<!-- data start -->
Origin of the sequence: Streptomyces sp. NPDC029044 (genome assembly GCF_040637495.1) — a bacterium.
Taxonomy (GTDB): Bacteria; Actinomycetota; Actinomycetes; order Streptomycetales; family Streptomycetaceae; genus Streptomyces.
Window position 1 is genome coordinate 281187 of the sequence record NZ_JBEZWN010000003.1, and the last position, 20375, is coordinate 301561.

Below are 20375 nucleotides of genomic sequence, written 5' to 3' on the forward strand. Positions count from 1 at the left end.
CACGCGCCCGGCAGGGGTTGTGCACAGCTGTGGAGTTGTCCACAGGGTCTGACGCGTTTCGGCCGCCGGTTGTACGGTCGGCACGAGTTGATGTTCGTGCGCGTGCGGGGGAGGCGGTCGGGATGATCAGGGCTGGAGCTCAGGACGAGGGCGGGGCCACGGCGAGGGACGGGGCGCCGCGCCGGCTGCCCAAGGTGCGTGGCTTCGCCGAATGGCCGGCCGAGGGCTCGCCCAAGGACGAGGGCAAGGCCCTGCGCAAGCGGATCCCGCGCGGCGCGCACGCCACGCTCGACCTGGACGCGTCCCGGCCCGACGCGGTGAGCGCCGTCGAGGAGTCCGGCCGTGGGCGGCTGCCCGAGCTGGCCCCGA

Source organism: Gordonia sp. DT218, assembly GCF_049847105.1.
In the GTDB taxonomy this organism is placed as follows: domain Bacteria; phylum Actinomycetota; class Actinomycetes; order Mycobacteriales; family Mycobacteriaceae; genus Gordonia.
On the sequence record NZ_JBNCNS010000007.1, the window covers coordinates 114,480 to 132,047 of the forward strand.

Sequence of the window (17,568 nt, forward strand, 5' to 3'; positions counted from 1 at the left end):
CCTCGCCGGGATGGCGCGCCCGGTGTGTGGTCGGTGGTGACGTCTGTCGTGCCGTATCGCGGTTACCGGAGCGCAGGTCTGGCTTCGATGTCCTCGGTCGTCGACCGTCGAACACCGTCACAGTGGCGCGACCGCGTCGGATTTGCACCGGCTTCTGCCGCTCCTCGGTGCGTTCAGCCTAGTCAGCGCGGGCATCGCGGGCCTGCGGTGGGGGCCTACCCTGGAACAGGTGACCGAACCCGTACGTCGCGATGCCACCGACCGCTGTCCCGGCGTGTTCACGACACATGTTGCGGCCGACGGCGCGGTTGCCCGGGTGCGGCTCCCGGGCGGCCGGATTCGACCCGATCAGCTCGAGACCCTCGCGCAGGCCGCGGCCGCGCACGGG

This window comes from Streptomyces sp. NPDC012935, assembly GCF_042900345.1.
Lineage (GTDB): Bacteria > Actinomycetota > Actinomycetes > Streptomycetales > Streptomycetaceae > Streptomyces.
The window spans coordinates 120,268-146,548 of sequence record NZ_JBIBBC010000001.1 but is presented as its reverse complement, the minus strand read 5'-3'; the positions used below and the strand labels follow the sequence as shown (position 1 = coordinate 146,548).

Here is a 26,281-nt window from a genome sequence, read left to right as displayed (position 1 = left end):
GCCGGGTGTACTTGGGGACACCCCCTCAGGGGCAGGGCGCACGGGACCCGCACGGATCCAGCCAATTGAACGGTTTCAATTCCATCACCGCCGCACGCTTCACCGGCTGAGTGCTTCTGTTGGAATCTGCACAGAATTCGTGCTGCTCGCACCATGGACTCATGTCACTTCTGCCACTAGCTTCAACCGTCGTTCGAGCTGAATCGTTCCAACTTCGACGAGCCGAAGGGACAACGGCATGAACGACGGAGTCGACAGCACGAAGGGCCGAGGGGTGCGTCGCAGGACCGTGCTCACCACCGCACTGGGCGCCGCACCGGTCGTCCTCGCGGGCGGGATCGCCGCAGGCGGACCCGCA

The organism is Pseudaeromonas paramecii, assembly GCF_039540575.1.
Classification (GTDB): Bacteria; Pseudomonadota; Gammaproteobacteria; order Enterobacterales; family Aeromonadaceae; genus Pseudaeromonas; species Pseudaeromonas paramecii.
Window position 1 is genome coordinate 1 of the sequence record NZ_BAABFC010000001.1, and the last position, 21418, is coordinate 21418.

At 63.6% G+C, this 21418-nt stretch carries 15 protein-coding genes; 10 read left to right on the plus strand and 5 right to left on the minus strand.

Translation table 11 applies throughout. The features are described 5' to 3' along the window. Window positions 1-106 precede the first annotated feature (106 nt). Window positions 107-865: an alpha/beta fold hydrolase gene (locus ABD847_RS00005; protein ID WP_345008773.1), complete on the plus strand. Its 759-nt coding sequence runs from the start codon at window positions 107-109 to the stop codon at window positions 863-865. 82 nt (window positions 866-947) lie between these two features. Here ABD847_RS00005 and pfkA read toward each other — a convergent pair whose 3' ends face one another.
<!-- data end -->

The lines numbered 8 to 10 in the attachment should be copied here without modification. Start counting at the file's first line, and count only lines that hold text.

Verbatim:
On the sequence record NZ_JBNCNS010000007.1, the window covers coordinates 114,480 to 132,047 of the forward strand.

Sequence of the window (17,568 nt, forward strand, 5' to 3'; positions counted from 1 at the left end):
CCTCGCCGGGATGGCGCGCCCGGTGTGTGGTCGGTGGTGACGTCTGTCGTGCCGTATCGCGGTTACCGGAGCGCAGGTCTGGCTTCGATGTCCTCGGTCGTCGACCGTCGAACACCGTCACAGTGGCGCGACCGCGTCGGATTTGCACCGGCTTCTGCCGCTCCTCGGTGCGTTCAGCCTAGTCAGCGCGGGCATCGCGGGCCTGCGGTGGGGGCCTACCCTGGAACAGGTGACCGAACCCGTACGTCGCGATGCCACCGACCGCTGTCCCGGCGTGTTCACGACACATGTTGCGGCCGACGGCGCGGTTGCCCGGGTGCGGCTCCCGGGCGGCCGGATTCGACCCGATCAGCTCGAGACCCTCGCGCAGGCCGCGGCCGCGCACGGG